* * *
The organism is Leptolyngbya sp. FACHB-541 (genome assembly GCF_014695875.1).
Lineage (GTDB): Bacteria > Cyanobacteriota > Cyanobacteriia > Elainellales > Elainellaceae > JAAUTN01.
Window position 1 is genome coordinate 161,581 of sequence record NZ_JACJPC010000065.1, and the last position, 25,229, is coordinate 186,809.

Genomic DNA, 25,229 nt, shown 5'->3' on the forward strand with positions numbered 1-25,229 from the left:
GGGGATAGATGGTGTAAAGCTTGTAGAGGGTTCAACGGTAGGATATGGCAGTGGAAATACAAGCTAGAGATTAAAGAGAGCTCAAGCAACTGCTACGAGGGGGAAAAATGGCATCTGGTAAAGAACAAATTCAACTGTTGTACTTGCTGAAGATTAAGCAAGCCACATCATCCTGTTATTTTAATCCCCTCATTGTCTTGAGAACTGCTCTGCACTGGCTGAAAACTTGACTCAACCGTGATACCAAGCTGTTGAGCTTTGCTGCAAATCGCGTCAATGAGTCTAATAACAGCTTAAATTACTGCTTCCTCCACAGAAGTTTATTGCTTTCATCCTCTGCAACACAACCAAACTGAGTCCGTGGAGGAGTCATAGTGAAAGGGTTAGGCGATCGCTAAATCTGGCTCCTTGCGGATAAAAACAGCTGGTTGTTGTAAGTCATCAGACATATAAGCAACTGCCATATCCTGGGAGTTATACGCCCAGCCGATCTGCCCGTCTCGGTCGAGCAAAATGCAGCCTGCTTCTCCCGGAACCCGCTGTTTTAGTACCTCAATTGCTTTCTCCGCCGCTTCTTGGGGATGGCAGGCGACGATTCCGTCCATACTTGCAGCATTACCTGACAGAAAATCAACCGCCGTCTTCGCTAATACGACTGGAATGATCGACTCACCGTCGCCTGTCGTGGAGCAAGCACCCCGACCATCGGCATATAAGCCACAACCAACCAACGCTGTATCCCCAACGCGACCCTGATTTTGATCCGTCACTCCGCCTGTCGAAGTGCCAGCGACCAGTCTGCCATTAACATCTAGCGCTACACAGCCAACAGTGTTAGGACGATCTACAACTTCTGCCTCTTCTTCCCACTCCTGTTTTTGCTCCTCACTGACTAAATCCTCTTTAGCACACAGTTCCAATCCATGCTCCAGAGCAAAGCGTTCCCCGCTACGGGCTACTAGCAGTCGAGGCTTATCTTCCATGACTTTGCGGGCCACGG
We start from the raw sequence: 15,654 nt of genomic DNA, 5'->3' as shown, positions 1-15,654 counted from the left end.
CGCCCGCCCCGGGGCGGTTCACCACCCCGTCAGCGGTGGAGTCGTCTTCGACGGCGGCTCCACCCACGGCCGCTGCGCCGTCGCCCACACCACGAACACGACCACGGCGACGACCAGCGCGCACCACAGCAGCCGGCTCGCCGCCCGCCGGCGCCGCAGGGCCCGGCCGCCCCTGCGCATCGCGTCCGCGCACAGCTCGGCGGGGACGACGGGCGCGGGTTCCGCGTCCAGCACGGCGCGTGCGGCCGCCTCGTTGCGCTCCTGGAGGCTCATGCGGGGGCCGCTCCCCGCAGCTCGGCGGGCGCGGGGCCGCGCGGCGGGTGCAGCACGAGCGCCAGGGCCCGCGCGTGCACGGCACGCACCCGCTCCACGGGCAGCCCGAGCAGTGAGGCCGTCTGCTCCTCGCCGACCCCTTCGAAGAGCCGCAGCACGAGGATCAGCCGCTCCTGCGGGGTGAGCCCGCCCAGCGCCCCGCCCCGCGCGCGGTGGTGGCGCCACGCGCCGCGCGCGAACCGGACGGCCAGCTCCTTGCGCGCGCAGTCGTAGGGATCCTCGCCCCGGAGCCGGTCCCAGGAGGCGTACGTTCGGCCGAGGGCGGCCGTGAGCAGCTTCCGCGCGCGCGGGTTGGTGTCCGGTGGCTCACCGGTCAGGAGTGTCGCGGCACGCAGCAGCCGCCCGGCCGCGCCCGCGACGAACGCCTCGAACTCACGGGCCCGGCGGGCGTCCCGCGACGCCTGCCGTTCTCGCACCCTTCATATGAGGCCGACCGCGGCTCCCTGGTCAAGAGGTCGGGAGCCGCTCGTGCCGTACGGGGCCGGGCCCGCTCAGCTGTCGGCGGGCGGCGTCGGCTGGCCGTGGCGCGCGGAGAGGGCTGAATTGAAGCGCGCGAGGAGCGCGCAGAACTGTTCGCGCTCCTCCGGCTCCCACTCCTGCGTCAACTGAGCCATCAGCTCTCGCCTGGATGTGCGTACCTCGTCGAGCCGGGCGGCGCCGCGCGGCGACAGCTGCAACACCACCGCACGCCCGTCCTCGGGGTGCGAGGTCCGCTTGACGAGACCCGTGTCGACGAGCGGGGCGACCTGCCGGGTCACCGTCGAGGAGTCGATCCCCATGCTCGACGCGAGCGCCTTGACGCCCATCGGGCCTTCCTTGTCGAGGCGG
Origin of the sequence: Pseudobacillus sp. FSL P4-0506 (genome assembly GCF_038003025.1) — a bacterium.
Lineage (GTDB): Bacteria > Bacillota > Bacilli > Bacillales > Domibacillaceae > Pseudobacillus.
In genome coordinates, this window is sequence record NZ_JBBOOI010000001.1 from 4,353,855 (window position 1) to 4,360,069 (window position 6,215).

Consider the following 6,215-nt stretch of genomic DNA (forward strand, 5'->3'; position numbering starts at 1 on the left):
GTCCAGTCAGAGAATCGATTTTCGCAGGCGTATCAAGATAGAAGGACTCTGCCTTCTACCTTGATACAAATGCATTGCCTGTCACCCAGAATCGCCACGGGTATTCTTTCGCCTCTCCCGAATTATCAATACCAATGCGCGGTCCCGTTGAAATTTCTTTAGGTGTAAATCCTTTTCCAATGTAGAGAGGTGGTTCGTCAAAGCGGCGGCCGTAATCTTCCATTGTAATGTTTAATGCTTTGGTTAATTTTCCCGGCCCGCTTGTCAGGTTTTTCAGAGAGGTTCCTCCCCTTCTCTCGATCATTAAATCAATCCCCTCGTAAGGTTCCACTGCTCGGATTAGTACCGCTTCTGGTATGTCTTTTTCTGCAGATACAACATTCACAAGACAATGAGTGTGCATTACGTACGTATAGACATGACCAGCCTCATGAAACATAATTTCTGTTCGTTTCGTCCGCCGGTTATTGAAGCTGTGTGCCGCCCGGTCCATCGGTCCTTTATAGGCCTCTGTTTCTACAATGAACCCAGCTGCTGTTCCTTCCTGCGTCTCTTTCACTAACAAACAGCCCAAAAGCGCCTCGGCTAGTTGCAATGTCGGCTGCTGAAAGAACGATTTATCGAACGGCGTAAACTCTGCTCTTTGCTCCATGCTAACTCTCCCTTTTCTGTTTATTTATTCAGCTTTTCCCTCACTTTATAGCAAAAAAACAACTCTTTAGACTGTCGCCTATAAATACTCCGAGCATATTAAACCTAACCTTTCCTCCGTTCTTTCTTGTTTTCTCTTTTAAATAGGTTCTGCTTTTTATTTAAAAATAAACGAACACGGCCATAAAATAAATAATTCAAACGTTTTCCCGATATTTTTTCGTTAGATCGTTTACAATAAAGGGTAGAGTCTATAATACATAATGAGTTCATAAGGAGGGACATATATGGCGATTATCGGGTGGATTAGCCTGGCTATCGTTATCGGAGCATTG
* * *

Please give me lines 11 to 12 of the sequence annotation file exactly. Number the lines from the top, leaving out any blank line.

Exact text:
Consider the following 6,215-nt stretch of genomic DNA (forward strand, 5'->3'; position numbering starts at 1 on the left):
GTCCAGTCAGAGAATCGATTTTCGCAGGCGTATCAAGATAGAAGGACTCTGCCTTCTACCTTGATACAAATGCATTGCCTGTCACCCAGAATCGCCACGGGTATTCTTTCGCCTCTCCCGAATTATCAATACCAATGCGCGGTCCCGTTGAAATTTCTTTAGGTGTAAATCCTTTTCCAATGTAGAGAGGTGGTTCGTCAAAGCGGCGGCCGTAATCTTCCATTGTAATGTTTAATGCTTTGGTTAATTTTCCCGGCCCGCTTGTCAGGTTTTTCAGAGAGGTTCCTCCCCTTCTCTCGATCATTAAATCAATCCCCTCGTAAGGTTCCACTGCTCGGATTAGTACCGCTTCTGGTATGTCTTTTTCTGCAGATACAACATTCACAAGACAATGAGTGTGCATTACGTACGTATAGACATGACCAGCCTCATGAAACATAATTTCTGTTCGTTTCGTCCGCCGGTTATTGAAGCTGTGTGCCGCCCGGTCCATCGGTCCTTTATAGGCCTCTGTTTCTACAATGAACCCAGCTGCTGTTCCTTCCTGCGTCTCTTTCACTAACAAACAGCCCAAAAGCGCCTCGGCTAGTTGCAATGTCGGCTGCTGAAAGAACGATTTATCGAACGGCGTAAACTCTGCTCTTTGCTCCATGCTAACTCTCCCTTTTCTGTTTATTTATTCAGCTTTTCCCTCACTTTATAGCAAAAAAACAACTCTTTAGACTGTCGCCTATAAATACTCCGAGCATATTAAACCTAACCTTTCCTCCGTTCTTTCTTGTTTTCTCTTTTAAATAGGTTCTGCTTTTTATTTAAAAATAAACGAACACGGCCATAAAATAAATAATTCAAACGTTTTCCCGATATTTTTTCGTTAGATCGTTTACAATAAAGGGTAGAGTCTATAATACATAATGAGTTCATAAGGAGGGACATATATGGCGATTATCGGGTGGATTAGCCTGGCTATCGTTATCGGAGCATTG